3 New Books About Women Who Will Inspire You to Give ‘Em Hell
It’s a pretty hot week in book publishing and you know what they say; if you can’t stand the heat, get out of the library. This week’s book club will help you fan some flames. It’s full of fiery women who have gone through hell created by external forces and those of their own making. These ladies are sharp and funny, doing some things you’d never expect. Read on for some spicy tales of destruction, intrigue and survival.
1. The Perfect Neighbors by Sarah Pekkanen ($9): Sometimes the smallest secrets and indiscretions can destroy the careful, delicate balance of “perfect” small-town life. In Sarah Pekkanen’s The Perfect Neighbors, a group of mothers and friends descends into suspicion and chaos when a new family disrupts the quiet domesticity of tiny Newport Cove.
Kellie Scott, Susan Barrett and Gigi Kennedy are all women with a thing or two to hide. Kellie traded stay-at-home motherhood for an office flirtation. Susan’s having a hard time letting go of her ex-husband and his new girlfriend, but “stalking” is such an ugly word. Gigi is nervous now that her husband’s running for Congress — her secrets aren’t ready for the spotlight. This would be enough of a tightrope to walk without new feet upsetting the balance. Why, the other women wonder, have none of them (or anyone else) been invited to new arrival Tessa Campbell’s house?
“She liked their neighbors… She liked this house too… She desperately wanted to walk away and never see any of it again.” The book shows insight into the often unexamined lives of the people we think we understand and the unknowables who live a stone’s throw away but might as well be across an ocean. People calls it “a delicious beach read” and Glamour hails it as one of the “Best Books of Summer.” We think you should lend it to your neighbor when you’re done.
2. How to Set a Fire and Why by Jesse Ball ($18): In this novel, young Lucia is feeling the burn of a literal fire. Lucia has largely been abandoned; she’s lost her father to death, her mother to mental illness, her home to eviction (she lives with her aunt in a converted garage) and her school to expulsion. Despite everything, she’s trying to get by and maintain her relationship with her mother, along with her pride and decency. Holding her father’s lighter (the only possession of his that remains) in her pocket, Lucia finds out her new school holds a fascinating secret Arson Club. Spoiler alert: They’re up to no good.
“Each person needs to have his or her thing that they must do. Furthermore, they shouldn’t tell anyone else about it. They should keep it completely secret, as much as possible.” In this explosive novel, author Ball (a former finalist for the National Book Award and the LA Times Book Prize) has created a fascinating character with a distinctive and fresh young voice that sounds a little like broken glass.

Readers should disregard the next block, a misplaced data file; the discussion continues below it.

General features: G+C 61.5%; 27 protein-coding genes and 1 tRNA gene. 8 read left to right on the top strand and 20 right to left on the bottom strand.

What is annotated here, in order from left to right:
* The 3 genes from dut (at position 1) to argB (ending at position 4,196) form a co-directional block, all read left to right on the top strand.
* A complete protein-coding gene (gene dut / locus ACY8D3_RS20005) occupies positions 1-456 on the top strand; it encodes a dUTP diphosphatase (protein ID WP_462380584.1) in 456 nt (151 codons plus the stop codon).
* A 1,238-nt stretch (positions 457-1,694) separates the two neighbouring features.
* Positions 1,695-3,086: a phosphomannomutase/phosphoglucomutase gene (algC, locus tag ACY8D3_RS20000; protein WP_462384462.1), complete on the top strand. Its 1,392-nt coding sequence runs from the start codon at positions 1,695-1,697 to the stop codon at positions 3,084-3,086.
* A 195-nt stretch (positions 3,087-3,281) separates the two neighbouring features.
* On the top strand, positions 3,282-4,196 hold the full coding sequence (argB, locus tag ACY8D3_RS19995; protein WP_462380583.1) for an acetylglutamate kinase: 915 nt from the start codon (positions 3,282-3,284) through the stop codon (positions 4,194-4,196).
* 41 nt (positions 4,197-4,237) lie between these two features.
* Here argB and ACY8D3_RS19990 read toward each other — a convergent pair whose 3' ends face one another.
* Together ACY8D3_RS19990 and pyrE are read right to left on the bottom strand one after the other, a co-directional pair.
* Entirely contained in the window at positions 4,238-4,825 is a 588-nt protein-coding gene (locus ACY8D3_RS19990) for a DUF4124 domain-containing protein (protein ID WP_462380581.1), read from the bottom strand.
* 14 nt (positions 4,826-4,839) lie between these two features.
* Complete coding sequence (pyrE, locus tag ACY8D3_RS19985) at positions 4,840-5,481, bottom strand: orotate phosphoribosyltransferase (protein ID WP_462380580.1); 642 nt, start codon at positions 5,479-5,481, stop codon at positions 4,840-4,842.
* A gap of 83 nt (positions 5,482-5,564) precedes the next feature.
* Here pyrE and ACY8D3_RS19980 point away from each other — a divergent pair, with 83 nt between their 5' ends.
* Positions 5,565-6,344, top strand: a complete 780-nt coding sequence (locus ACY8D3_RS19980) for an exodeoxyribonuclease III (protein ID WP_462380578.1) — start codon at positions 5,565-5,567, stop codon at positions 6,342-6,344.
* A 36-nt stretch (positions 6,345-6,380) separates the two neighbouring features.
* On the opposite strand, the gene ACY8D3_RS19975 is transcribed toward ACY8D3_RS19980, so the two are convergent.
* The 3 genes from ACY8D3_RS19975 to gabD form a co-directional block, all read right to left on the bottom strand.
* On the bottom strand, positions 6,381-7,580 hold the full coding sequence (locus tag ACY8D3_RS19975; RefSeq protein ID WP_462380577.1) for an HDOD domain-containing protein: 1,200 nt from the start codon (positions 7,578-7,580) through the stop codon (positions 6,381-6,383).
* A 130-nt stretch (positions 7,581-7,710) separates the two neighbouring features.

Described as a modern Holden Caulfield, Lucia finds many people underestimate the lengths to which she’s willing to go, and seeks to prove them wrong. She instead finds herself playing a dangerous game. Eventually, she must walk through the fire she’s created. “’I think about the future state of affairs, and what will be needed. I know that thinking is foreign to some of you, but you’ll have to wise up, chumps!’ Lucia laughs. ‘This is the world we live in.’” Pretty much.
3. Problems by Jade Sharma ($10): “Whenever a man told me he loved me, I imagined how one day this same man would tell me I was a crazy b*tch, because I am a crazy b*tch.” Maya is a young woman with a dark habit. Rather than burning down the world, Problems’ protagonist seems intent on self-destruction. She’s got a husband, a professor/lover, a quiet job in a bookstore that promises little to no hope for advancement… and a bit of a heroin habit. When both professor and husband leave and the heroin addiction won’t, Maya has to find new avenues for survival. The story might sound familiar, but the execution is anything but. Sharma delights in bringing up potential cliches just so she can subvert them.
“At some point you realize you aren’t waiting any more for your life to start. Your life’s happening right now and it’s pretty dull,” Maya says. Sharma’s novel was released under the Emily Books label, a publishing project that emphasizes the work of female, queer, trans and transgressive writers. In a starred review, Publisher’s Weekly calls her one of their writers to watch this summer, a “momentous force” and portrayer of “an uncompromising and unforgettable depiction of the corrosive loop of addiction.”
“Somewhere along the way, there stopped being new days. Time progressed for sure… Sounds folded back into the world, moving on, light-years from the living room where I lay around, hardly living.” Maya’s intelligence and raw humor shine through the darkness of her situation as she reacts in way you might not expect. If this is crazy, sign us up… at least for a few hours of reading time.
What’s on your reading list? Tweet us @BritandCo and let us know!
(Featured image via Getty)